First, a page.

Bromide #2: The Republican leadership in the State Senate put this issue on the August ballot instead of the November ballot, because Democrats threatened a filibuster.
Answer: You hear this more in the national media, because the Missouri media know better. The Democrats in the Senate can’t filibuster anything, nor can they even sustain a Gubernatorial veto. The Republicans have a better than 2-to-1 advantage in the Senate. I never heard any such gossip in the days and weeks that the General Assembly was getting Prop C on the ballot. As you can see, it wouldn’t have mattered which ballot it was on, because it was going to win either way.
Bromide #3: Of course C was going to win. It was a day with far more contested Republican races than Democrat races.
Answer: That contradicts #2. Of course, I don’t take #2 at face value anyway. But, as I said above, there were more Yes votes for Prop C than there were total votes for any Republican U.S. Senate candidate, much less any Democrat U.S. Senate candidate. (A better than 5-to-3 margin for Rs over Ds in that category, FYI).
Still, I will concede that Republicans were jazzed and Democrats were lethargic. There was hardly anything competitive on the Democrat side, and Democrats all across the country are bumming. BUT…71%. I’m just doing some educated guessing in my own mind, and I can’t imagine a credible scenario, assuming the most jazzed Democrats ever and the most lethargic Republicans ever for an election in Missouri, that would result in C getting less than in the mid-50s percent Yes. Three weeks ago, Rasmussen found that among Missouri’s registered voters (not likely voters), 58% supported C, 38% opposed. So you start with 58%, take off a few points for depressed Republicans and black voter fraud, and that would take it down to, say, 54%. But that’s still a majority.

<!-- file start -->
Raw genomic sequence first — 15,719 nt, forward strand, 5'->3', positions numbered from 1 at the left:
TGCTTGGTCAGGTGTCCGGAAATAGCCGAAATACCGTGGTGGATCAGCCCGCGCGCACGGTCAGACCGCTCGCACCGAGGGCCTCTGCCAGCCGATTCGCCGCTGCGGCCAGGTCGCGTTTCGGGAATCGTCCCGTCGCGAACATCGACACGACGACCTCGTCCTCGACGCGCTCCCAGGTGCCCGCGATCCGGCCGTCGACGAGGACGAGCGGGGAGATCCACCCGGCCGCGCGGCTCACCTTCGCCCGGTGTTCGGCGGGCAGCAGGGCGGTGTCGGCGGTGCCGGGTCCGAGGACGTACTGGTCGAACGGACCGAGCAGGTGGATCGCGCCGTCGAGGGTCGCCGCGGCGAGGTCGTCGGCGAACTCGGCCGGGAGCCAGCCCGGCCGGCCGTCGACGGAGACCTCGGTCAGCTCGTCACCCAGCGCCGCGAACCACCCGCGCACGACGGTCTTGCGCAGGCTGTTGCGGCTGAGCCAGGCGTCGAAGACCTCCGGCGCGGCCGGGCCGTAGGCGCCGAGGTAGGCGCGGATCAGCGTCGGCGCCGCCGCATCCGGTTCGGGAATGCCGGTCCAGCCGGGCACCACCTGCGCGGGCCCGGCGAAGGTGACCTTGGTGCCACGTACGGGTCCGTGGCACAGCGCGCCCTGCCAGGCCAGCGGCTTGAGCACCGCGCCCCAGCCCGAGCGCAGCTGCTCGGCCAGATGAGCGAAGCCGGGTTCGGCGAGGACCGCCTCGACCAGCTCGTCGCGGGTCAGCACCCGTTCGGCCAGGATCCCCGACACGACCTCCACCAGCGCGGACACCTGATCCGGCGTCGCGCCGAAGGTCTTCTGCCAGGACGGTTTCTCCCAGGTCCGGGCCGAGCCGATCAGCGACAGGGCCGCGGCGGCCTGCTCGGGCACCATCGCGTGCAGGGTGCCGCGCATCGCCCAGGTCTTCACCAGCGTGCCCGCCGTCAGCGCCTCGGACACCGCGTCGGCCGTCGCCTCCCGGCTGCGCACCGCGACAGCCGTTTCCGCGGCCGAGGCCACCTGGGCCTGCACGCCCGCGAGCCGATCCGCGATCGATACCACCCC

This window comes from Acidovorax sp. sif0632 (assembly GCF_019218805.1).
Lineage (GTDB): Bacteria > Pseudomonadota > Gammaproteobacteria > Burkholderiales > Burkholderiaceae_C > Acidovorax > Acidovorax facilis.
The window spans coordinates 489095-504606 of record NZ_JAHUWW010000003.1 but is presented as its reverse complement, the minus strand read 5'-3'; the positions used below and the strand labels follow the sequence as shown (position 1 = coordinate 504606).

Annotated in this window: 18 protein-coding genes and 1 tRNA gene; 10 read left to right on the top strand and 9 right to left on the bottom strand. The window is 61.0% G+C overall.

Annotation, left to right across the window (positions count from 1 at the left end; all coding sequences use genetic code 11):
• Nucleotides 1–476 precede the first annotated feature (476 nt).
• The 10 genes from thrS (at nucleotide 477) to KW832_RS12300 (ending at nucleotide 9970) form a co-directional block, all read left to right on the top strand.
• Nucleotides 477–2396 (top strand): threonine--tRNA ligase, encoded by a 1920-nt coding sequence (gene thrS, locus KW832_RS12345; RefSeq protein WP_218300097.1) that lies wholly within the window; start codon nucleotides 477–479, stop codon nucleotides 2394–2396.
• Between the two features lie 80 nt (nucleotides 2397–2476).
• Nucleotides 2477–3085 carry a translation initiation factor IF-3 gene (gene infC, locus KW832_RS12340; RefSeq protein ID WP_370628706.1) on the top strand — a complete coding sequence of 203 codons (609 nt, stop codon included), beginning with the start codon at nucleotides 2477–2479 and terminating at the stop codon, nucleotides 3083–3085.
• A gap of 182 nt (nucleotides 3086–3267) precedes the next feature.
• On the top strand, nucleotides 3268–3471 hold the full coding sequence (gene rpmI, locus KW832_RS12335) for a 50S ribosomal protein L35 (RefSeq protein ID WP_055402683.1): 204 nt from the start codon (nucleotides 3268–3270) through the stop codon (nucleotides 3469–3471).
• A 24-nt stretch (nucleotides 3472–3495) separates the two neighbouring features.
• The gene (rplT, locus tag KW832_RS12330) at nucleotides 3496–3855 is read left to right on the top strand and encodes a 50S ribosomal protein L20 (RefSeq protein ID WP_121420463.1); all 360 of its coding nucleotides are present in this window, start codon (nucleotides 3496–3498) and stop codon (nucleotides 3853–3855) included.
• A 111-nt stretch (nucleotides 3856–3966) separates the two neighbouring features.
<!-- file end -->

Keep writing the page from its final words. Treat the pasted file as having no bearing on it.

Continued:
And, as it turns out, Chuck Purgason wasn’t the threat to Roy Blunt that it seemed like (or rather, I hoped) he could be. Other than a few state legislative races, there wasn’t that much competitive on the Republican side, either. Other than Auditor, and who the hell gets excited over a damned ACCOUNTANT?
Bromide #4: Prop C was a show of strength for conservatives and tea party activists.
Answer: So the tea partiers aren’t an extremist fringe anymore, huh? 71% is a pretty radical and fringe minority, you must admit.
Actually, it wasn’t just conservatives and tea party activists that supported C. Counties like Jefferson and Reynolds are fairly reliable Democrat in many statewide races and in Presidential politics, because they’re poorer Ozarks counties. Yet, they voted for C big time. And are we to believe that St. Louis City and Kansas City are more than 40% conservative and tea party? Are we to believe that Boone County, with the University, is 60% conservative and tea party?
Bromide #5: HHS will sue.
Answer: Let ’em. One word: Arizona.
C won in wards 10, 11, 12, 14, 16 and 23, all southwest city. With 60% approval, the 12th was its best ward, but that’s not surprising as the 12th is the only city ward to elect a Republican alderman. Generally, the better a ward was for Prop C, the higher its turnout was. But even in the low turnout/no vote black north side, you see yes percentages in the high 20s and lower 30s, and that’s saying something, when Republicans get no votes from these areas, for all intents and purposes. Unlike the Stupid Party illiterati, who would interpret halfway respectable black numbers for Prop C as an indication that blacks are on the verge of going conservative, I write nothing into it. It may be that they misunderstood the inverted ballot language.